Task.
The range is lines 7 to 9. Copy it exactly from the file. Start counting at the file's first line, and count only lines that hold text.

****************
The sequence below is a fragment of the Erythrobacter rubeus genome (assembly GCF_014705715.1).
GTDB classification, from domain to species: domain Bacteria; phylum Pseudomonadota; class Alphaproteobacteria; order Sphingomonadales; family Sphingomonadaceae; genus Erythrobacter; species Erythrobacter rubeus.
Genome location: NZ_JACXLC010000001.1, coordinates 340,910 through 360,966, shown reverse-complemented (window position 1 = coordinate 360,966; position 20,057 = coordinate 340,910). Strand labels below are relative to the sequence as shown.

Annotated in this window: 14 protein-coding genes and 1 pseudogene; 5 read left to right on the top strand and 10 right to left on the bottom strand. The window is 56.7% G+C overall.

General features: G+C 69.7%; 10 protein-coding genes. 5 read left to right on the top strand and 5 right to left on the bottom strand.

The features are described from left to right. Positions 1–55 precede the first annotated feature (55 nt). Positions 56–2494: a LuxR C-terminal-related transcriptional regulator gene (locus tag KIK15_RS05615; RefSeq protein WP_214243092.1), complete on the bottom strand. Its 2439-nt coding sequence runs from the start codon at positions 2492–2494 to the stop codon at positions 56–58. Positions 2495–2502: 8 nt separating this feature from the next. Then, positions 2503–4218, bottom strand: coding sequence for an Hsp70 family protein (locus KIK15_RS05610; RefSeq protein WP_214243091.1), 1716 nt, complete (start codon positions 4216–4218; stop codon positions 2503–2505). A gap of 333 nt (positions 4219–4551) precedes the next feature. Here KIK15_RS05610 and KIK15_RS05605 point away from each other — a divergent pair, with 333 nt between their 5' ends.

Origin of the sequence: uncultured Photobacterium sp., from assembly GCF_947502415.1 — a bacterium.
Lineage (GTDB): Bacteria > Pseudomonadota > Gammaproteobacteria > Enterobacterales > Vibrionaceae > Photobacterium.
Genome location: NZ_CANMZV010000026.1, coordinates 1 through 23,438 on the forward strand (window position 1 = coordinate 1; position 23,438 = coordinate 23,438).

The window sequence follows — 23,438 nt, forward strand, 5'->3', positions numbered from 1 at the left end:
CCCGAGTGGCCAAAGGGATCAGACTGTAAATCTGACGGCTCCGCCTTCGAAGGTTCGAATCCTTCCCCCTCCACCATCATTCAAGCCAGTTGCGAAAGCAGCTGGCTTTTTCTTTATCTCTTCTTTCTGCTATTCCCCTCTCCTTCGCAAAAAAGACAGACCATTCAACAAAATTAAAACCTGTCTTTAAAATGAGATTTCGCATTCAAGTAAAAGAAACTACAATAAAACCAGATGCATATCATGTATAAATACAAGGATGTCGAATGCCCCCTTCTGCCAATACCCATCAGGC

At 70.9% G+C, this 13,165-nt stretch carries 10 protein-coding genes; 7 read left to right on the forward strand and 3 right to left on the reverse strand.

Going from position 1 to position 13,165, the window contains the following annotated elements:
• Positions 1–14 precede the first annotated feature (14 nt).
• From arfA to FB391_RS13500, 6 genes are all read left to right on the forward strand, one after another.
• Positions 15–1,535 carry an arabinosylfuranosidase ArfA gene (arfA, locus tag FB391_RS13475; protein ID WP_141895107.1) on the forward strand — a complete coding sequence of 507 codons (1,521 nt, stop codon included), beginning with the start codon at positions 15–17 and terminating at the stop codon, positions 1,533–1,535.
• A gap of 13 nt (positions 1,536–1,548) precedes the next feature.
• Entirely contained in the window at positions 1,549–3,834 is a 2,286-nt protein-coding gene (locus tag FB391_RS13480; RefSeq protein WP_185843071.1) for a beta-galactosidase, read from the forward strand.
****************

Origin of the sequence: uncultured Photobacterium sp., from assembly GCF_947502415.1 — a bacterium.
Lineage (GTDB): Bacteria > Pseudomonadota > Gammaproteobacteria > Enterobacterales > Vibrionaceae > Photobacterium.
Genome location: NZ_CANMZV010000026.1, coordinates 1 through 23,438 on the forward strand (window position 1 = coordinate 1; position 23,438 = coordinate 23,438).